Re: [asa] on science and meta-science

From: Gregory Arago <>
Date: Tue Nov 10 2009 - 15:04:36 EST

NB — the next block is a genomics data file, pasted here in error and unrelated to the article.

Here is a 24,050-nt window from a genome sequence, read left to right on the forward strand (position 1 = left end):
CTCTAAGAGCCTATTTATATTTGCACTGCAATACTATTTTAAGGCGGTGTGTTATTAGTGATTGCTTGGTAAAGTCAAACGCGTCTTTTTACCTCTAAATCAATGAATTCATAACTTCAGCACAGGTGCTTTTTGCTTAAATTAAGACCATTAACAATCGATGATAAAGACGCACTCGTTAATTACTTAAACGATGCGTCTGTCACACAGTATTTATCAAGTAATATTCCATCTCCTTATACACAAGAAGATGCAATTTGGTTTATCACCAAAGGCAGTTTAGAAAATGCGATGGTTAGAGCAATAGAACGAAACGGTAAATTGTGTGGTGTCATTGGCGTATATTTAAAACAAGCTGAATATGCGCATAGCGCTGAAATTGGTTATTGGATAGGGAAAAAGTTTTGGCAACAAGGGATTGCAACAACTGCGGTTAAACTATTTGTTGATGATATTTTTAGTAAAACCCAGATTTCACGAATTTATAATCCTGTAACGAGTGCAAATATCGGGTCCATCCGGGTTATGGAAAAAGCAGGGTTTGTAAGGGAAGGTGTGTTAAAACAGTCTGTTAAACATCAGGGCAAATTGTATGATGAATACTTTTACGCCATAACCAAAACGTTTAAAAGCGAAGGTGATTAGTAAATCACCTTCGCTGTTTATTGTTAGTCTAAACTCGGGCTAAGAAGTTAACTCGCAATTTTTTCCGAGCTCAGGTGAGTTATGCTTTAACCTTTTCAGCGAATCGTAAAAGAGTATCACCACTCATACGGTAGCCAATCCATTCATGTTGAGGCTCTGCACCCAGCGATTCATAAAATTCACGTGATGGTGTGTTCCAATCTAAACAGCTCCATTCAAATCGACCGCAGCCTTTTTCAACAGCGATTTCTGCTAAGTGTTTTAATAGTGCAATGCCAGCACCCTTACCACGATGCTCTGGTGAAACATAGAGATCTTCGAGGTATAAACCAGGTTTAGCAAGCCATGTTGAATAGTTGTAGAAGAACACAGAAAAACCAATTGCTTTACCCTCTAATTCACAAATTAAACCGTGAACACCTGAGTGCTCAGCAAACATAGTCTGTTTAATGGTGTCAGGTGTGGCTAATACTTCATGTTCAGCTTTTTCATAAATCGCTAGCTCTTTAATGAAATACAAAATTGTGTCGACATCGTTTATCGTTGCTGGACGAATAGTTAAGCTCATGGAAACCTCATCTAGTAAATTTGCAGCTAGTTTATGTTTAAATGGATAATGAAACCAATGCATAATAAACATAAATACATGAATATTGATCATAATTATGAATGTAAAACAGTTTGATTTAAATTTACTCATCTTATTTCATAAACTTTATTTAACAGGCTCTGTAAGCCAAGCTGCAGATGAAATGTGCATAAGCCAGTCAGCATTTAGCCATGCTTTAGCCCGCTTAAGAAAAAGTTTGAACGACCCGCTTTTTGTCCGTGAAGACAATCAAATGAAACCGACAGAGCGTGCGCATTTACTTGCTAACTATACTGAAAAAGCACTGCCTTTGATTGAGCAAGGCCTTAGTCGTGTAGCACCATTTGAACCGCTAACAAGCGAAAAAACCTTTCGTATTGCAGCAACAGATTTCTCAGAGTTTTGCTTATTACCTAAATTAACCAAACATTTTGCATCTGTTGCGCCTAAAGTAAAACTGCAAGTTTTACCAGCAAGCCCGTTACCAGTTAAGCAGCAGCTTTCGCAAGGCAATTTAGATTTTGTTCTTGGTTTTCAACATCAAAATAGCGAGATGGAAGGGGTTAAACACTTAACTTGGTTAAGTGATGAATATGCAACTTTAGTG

Hi Ted, Just two comments, inviting myself into your conversation with Cameron. You wrote, about ID people believing "the age-old creationist distinction between "microevolution" and "marcoevolution" has real validity." The terms 'microevolution' and 'macroevolution' were not coined by creationists, but by the Russian entomologist Yuri Filipchenko in 1927. A parallel case can be identified with 'micro-economics' and 'macro-economics,' which only with difficulty and manipulation collapse into each other. They are really quite different realms of study that nevertheless overlap. Also, you wrote: "A big problem with modern theology, ID advocates will say, is that it's all based on an uncritical acceptance of evolution." If one can't 'limit evolution,' Ted, in other words, if one's theology is too tied up with a single scientific concept, such as 'evolution' or 'gravity' or 'equilibrium,' which are natural-physical scientific theories, then I would say, yes, this is a major problem with modern theology. As the band U2 sings in its recent album: "Stop helping God across the road like a little old lady!" Now you surely understand some of Cameron's criticisms of modern theology and can understand better why I criticise both MN and TE. To be clear, I'm not an ID advocate, as you well know, since I think there are several other ways to speak of 'divine action' or of God's relation with God's creation, than to be limited to a specific concept of 'design.' The ideology of 'design-ism' is a good way to ask IDists to 'limit design' to whatever domain(s) they think is proper. Asking for this makes IDists consider when they are taking their 'concept duo' to the extreme, and any responsible scientist should ask themself, 'where doesn't my theory apply?' (e.g. Popper's falsificationism) I am quite sympathetic to Polkinghorne and appreciate you quoting him; he seems to have a very good balance of when to say 'science can't' in enough places that it effectively puts the breaks on a 'total evolution' viewpoint. But as you could guess, Ted, I wouldn't call Polkinghorne a TE, but rather simply a theologian who accepts a limited view of evolution, particulary in the biological sciences. Same goes for McGrath and many others that you call TEs, but which don't need to be called that and which only reluctantly, like George Murphy, would take on such a label. Indeed, there is really no need for *anyone* to label themself such a confusing concept duo as a 'TE'! Perhaps only in a country where such hostility was generated around an almost war between two concepts - 'evolutionism' and 'creationism' (especially the literalist YEC-kind) - would one feel obliged, indeed, as a reactionary would, to take upon themself such a confusing label. As for what you say about Strobel and most others in the IDM, yes, this discussion has been had many times. Your observations are quite accurate, in my point of view. Warm regards from snowy, slushy Spb, Gregory ________________________________ From: Ted Davis <> To:; Cameron Wybrow <> Sent: Tue, November 10, 2009 10:00:46 PM Subject: Re: [asa] on science and meta-science Cameron, We seem (as we often do) to be mostly on the same page--now that you've seen my point more clearly and also clarified yours (esp where you agree that "proof" is somewhat elusive in this context).  I agree with you, incidentally, that the kind of arguments that Polkinghorne offers qualify as intelligent design arguments.  Gingerich, in "God's Universe," calls them id with lower case letters, as vs ID with capitals; and Gingerich endorses them.  (Remember, Gingerich is perhaps best known on many campuses as that Harvard astronomer who answers YES to the question, "Dare A Scientist Believe in Design?") You know Denton better than I do, and if (as you say) Denton shows how "the character of organic life itself" may relate more closely to "the character of the physical world," I take your word for it.  It makes sense.  As you've said often, however, the "front loading" that (I assume) provides the connection between these two worlds, for Denton, is not exactly the first shoe to drop when ID is being explained and advocated.  It is rather the gross inadequacy of "Darwinian" evolution that is so often stressed.  In the context of the larger picture, I probably understand that point better than most who would hear it.  However, as I have very often said, when I asked a large group of ID advocates and supporters whether ID was really about just objections to a purely stochastic view of origins, or whether it was also about common descent, I got a tempest instead of a teapot.  For so many, it seems, "Darwinian" evolution also means descent with